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ERIC Number: ED342633
Record Type: Non-Journal
Publication Date: 1991-Jun
Pages: 72
Abstractor: N/A
Reference Count: N/A
1990 National Assessment of Educational Progress in Mathematics: Analysis and Interpretive Remarks of the State of Mathematics Achievement.
Pisapia, John; Gross, Ena
The National Assessment of Educational Progress (NAEP) Report on Mathematics Achievement released on June 6, 1991 confronts educators' professional knowledge regarding mathematics education. In many instances it confirms much of what research has already described, and what many have feared, regarding mathematics education. This analysis provided interpretative comments on the important findings in the 1990 NAEP report on mathematics. The analysis was guided by four questions: (1) What important findings were confirmed?; (2) What assumptions were challenged?; (3) How effective has the reform agenda been?; and (4) What new directions do the findings point toward? Thoughts responding to these questions were framed through the use of three concepts: Rhetoric, referring to policy statements and research findings regarding mathematics education; Reality, referring to the findings of the NAEP 1990 math results; and Remarks, referring to the interpretive comments and conclusions regarding the structure, emphasis, delivery and broader impact of mathematics education. The analysis confined its attention to 3 major categories and formed 12 conclusions. The category "The Report Confirms" formed conclusions regarding the performance levels of the nation's youth, at-risk students resistant to educational opportunities, the modest improvement due to the 80's reform agenda, and the home environment. The category "The Report Points to New Directions" formed conclusions regarding the need for new directions in curricular structure and emphasis, in teacher education and training, and in instructional approaches. The category "The Report Challenges" challenged assumptions regarding student expectations, tracking and ability grouping, educational resources, private education superiority, and teacher empowerment. The appendixes include descriptions of NAEP proficiency levels, mathematics content areas, and mathematical abilities. (25 references) (MDH)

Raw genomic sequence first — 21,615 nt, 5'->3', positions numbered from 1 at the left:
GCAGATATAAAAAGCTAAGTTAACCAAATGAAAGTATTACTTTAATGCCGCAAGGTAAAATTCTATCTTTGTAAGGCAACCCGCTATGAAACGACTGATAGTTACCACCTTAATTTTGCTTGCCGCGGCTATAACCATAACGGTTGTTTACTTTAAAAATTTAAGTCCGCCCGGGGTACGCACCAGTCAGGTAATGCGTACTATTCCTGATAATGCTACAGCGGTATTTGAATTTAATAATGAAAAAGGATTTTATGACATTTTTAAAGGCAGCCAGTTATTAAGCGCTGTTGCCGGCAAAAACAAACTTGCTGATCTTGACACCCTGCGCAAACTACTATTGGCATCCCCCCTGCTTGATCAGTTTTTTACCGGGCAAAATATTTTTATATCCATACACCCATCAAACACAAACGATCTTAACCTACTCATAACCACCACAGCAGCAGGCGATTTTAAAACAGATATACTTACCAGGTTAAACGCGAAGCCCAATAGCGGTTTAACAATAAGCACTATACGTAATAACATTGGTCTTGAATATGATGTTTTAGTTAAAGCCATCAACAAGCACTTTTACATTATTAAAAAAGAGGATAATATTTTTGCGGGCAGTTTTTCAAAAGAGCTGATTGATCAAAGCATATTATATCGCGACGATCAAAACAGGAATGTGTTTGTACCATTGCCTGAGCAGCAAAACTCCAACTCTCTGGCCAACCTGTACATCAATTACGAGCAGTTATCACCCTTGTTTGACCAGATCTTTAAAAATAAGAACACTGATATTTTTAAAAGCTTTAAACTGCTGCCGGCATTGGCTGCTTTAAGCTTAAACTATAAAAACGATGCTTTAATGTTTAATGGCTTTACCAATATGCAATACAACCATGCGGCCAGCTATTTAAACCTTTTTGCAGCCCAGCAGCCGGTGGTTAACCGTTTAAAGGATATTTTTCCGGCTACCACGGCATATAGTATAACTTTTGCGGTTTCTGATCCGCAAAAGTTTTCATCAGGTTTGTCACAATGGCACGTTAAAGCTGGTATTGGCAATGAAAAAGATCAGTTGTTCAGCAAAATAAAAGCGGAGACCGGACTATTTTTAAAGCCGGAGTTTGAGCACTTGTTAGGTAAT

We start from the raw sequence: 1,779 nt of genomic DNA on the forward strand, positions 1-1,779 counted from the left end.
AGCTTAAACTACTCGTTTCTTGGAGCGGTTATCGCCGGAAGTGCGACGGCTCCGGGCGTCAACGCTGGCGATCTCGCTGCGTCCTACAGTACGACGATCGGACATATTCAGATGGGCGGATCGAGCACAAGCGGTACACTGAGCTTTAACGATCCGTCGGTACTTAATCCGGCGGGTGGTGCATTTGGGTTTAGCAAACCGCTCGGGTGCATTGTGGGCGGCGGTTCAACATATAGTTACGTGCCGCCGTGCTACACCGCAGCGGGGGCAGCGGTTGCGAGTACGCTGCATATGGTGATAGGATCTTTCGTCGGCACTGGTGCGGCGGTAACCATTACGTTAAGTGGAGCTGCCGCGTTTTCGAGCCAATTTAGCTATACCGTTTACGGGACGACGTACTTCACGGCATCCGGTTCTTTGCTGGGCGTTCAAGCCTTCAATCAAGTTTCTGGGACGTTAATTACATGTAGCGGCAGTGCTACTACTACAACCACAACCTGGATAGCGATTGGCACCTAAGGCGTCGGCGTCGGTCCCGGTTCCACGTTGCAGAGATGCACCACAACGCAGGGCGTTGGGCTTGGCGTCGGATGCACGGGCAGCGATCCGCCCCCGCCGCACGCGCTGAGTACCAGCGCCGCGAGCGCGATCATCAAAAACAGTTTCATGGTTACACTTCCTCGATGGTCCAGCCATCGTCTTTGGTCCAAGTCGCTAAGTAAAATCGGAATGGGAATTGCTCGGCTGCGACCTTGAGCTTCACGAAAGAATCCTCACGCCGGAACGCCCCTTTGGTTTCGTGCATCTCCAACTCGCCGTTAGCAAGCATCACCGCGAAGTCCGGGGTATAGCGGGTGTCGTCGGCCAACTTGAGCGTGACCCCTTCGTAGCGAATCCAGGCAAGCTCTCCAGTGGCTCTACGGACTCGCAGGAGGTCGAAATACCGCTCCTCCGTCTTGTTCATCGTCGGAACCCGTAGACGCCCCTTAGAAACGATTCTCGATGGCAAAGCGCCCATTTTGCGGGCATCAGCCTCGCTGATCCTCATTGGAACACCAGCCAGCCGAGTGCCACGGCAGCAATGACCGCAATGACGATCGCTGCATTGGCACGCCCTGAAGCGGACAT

Publication Type: Information Analyses
Education Level: N/A
Audience: N/A
Language: English
Sponsor: N/A
Authoring Institution: Virginia Commonwealth Univ., Richmond.
Identifiers - Assessments and Surveys: National Assessment of Educational Progress